Q:

How is naturopathy different from allopathy?

A:

Quick Answer

Allopathy is a type of medical practice that focuses on treating diseases with drugs, says MedicineNet.com. Naturopathy is a practice that focuses on treating illness through dietary and lifestyle changes, according to WebMD.

Continue Reading

Full Answer

In allopathy, doctors use drugs to produce effects that are different than the effects caused by the illness. C.F.S. Hahnemann coined the label "allopathy" in 1842 to differentiate this type of medical practice from homeopathy, states MedicineNet.com.

In the 1800s allopathy was a derogatory term that referred to radical treatments for simple ailments such as bleeding people in order to reduce a fever. However, in modern times, allopathy is a term that is interchangeable with conventional or mainstream medicine, explains About.com.

While allopathy relies on drugs and surgical treatments, naturopathy treats patients with organic food, exercise programs and other types of complementary medicine. Examples of complementary medicines used by naturopathic doctors include herbal or nutritional supplements and homeopathic distillations, says WebMD. Naturopathy emphasizes finding and treating the direct cause of the illness instead of treating the symptoms of the illness. Other treatment methods used by naturopathic doctors are acupuncture and bodywork.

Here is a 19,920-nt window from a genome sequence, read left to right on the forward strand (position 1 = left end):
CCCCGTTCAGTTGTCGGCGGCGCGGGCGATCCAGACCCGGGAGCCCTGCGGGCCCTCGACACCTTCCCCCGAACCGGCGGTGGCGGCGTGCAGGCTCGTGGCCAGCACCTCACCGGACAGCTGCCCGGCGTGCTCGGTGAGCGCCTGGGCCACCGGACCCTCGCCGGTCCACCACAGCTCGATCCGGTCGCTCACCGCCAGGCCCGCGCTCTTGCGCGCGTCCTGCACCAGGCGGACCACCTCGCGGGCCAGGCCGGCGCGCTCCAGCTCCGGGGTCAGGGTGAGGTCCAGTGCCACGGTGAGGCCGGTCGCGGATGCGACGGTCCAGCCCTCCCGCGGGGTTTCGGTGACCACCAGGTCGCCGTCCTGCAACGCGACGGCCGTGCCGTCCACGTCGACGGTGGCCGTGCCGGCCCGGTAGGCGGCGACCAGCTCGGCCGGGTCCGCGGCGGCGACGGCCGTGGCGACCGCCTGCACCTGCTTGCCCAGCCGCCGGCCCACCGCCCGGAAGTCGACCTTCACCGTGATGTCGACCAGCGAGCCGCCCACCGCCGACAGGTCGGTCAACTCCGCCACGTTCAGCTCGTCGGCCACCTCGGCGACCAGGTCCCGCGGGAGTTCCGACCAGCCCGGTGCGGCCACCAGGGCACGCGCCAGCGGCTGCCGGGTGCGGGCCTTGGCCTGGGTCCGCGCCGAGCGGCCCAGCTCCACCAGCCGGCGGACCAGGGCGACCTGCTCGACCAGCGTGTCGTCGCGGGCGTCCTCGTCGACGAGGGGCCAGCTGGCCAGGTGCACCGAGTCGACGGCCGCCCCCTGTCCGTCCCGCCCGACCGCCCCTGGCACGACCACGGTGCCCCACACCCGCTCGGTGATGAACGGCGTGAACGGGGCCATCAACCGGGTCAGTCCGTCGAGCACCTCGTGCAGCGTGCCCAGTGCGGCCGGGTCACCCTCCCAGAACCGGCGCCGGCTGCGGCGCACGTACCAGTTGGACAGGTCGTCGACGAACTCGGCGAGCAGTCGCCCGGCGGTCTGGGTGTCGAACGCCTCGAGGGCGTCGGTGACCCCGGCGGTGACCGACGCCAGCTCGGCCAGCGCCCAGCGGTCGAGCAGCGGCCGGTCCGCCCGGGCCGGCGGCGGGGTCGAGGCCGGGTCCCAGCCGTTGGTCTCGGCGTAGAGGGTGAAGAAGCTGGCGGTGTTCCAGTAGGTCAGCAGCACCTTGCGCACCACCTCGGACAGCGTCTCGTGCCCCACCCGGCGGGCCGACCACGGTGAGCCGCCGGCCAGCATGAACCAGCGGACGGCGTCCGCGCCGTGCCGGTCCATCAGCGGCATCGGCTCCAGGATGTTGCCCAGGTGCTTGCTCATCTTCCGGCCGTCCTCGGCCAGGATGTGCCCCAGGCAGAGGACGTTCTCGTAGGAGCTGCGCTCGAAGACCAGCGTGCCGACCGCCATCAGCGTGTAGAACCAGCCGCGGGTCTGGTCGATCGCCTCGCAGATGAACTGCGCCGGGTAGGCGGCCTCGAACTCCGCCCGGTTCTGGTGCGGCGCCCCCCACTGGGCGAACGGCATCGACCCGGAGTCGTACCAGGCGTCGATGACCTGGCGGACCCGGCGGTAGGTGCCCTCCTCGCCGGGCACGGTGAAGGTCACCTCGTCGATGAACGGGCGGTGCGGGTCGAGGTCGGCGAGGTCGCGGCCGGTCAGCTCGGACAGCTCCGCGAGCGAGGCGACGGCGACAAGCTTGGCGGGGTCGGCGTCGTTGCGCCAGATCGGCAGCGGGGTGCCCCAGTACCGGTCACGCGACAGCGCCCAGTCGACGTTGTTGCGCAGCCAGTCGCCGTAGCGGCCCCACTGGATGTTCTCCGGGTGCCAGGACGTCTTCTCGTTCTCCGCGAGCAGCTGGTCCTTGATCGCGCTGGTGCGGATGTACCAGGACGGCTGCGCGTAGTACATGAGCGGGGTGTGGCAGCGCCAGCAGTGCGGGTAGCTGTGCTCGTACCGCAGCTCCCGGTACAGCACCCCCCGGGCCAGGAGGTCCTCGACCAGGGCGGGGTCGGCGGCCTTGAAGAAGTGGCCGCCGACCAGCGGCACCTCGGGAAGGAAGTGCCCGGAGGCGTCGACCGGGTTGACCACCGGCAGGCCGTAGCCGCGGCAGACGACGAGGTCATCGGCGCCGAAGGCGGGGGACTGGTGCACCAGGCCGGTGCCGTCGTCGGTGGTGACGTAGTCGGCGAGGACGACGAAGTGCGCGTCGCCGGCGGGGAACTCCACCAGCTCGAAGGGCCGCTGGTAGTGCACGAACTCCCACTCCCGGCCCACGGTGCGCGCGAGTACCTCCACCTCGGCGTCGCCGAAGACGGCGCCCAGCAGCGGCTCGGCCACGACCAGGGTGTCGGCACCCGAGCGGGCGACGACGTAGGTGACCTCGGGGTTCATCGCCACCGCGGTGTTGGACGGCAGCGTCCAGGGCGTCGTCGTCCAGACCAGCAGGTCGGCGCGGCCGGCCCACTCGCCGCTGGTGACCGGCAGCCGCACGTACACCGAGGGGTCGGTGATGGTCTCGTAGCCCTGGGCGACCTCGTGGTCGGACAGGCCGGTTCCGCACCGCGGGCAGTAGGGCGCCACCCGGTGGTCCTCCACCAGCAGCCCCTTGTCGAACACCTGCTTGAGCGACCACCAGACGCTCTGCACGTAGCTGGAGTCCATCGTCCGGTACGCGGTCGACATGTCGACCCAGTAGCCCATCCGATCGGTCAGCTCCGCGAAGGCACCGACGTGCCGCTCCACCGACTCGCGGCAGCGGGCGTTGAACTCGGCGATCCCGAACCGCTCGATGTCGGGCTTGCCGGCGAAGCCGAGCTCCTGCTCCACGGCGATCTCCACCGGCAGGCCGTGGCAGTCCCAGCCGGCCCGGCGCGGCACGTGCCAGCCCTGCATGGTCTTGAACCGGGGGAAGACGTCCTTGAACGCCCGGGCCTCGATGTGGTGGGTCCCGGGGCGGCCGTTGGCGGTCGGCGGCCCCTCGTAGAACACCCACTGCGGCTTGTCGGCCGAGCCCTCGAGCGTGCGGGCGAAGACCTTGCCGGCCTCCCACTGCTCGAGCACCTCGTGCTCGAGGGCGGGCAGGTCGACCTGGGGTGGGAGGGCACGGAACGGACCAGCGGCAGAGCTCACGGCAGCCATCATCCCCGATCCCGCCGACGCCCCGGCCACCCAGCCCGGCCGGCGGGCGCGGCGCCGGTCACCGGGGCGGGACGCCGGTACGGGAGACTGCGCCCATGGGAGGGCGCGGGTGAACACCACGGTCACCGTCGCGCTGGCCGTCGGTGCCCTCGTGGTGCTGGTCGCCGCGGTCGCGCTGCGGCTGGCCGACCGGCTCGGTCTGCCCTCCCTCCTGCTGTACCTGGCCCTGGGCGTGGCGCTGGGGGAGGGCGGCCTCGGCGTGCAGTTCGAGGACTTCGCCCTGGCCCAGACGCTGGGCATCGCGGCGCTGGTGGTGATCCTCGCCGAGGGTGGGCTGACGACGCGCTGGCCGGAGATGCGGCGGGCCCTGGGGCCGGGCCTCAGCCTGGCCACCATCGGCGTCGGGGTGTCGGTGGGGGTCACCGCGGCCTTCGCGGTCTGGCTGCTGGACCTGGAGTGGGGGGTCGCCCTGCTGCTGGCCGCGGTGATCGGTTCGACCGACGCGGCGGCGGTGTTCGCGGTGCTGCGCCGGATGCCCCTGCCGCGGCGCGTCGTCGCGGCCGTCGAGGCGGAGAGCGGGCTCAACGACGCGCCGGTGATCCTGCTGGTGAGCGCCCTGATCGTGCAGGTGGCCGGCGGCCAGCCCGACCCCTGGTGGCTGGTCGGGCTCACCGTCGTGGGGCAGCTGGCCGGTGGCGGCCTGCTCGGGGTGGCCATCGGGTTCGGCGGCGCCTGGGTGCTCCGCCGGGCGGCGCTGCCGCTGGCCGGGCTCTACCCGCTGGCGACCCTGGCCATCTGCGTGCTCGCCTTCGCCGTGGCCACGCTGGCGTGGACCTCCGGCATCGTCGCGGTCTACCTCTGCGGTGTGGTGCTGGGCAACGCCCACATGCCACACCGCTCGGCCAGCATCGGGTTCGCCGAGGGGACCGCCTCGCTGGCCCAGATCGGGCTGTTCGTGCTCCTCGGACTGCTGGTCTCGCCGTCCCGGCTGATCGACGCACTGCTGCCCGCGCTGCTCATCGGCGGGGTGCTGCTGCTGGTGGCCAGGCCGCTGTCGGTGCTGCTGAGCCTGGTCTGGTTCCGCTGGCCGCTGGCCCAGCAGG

Some naturopathic practitioners are able to perform small surgeries when needed. However, the focus remains on treating the cause of the disease with nutritional and lifestyle counseling, states WebMD.

Learn more about Health

Related Questions

Explore